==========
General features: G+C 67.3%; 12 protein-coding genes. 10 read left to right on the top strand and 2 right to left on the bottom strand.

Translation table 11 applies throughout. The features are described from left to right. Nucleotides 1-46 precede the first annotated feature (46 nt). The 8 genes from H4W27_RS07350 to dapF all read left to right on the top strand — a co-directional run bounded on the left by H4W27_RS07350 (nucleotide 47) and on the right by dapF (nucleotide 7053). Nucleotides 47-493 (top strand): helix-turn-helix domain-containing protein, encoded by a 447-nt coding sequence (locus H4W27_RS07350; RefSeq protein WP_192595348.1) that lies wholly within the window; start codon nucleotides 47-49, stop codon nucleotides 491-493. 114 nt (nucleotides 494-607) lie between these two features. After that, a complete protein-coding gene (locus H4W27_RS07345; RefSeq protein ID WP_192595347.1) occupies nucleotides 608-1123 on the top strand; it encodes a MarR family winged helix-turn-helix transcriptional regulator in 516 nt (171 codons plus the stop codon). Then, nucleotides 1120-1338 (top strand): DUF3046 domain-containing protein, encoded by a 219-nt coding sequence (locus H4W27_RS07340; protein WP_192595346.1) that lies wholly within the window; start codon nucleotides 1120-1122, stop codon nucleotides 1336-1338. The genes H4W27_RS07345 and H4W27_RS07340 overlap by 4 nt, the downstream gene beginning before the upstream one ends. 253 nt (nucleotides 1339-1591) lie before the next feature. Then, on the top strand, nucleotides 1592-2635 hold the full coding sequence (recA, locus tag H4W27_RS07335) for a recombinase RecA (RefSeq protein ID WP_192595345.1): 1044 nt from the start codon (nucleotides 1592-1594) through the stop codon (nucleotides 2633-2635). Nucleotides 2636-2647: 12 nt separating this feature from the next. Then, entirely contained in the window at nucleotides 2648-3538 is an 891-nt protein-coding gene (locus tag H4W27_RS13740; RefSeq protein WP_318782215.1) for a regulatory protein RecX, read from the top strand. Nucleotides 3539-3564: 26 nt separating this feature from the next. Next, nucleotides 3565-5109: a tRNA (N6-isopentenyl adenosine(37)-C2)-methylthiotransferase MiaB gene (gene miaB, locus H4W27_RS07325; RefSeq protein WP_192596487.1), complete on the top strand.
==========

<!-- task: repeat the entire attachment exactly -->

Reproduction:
General features: G+C 67.3%; 12 protein-coding genes. 10 read left to right on the top strand and 2 right to left on the bottom strand.

Translation table 11 applies throughout. The features are described from left to right. Nucleotides 1-46 precede the first annotated feature (46 nt). The 8 genes from H4W27_RS07350 to dapF all read left to right on the top strand — a co-directional run bounded on the left by H4W27_RS07350 (nucleotide 47) and on the right by dapF (nucleotide 7053). Nucleotides 47-493 (top strand): helix-turn-helix domain-containing protein, encoded by a 447-nt coding sequence (locus H4W27_RS07350; RefSeq protein WP_192595348.1) that lies wholly within the window; start codon nucleotides 47-49, stop codon nucleotides 491-493. 114 nt (nucleotides 494-607) lie between these two features. After that, a complete protein-coding gene (locus H4W27_RS07345; RefSeq protein ID WP_192595347.1) occupies nucleotides 608-1123 on the top strand; it encodes a MarR family winged helix-turn-helix transcriptional regulator in 516 nt (171 codons plus the stop codon). Then, nucleotides 1120-1338 (top strand): DUF3046 domain-containing protein, encoded by a 219-nt coding sequence (locus H4W27_RS07340; protein WP_192595346.1) that lies wholly within the window; start codon nucleotides 1120-1122, stop codon nucleotides 1336-1338. The genes H4W27_RS07345 and H4W27_RS07340 overlap by 4 nt, the downstream gene beginning before the upstream one ends. 253 nt (nucleotides 1339-1591) lie before the next feature. Then, on the top strand, nucleotides 1592-2635 hold the full coding sequence (recA, locus tag H4W27_RS07335) for a recombinase RecA (RefSeq protein ID WP_192595345.1): 1044 nt from the start codon (nucleotides 1592-1594) through the stop codon (nucleotides 2633-2635). Nucleotides 2636-2647: 12 nt separating this feature from the next. Then, entirely contained in the window at nucleotides 2648-3538 is an 891-nt protein-coding gene (locus tag H4W27_RS13740; RefSeq protein WP_318782215.1) for a regulatory protein RecX, read from the top strand. Nucleotides 3539-3564: 26 nt separating this feature from the next. Next, nucleotides 3565-5109: a tRNA (N6-isopentenyl adenosine(37)-C2)-methylthiotransferase MiaB gene (gene miaB, locus H4W27_RS07325; RefSeq protein WP_192596487.1), complete on the top strand.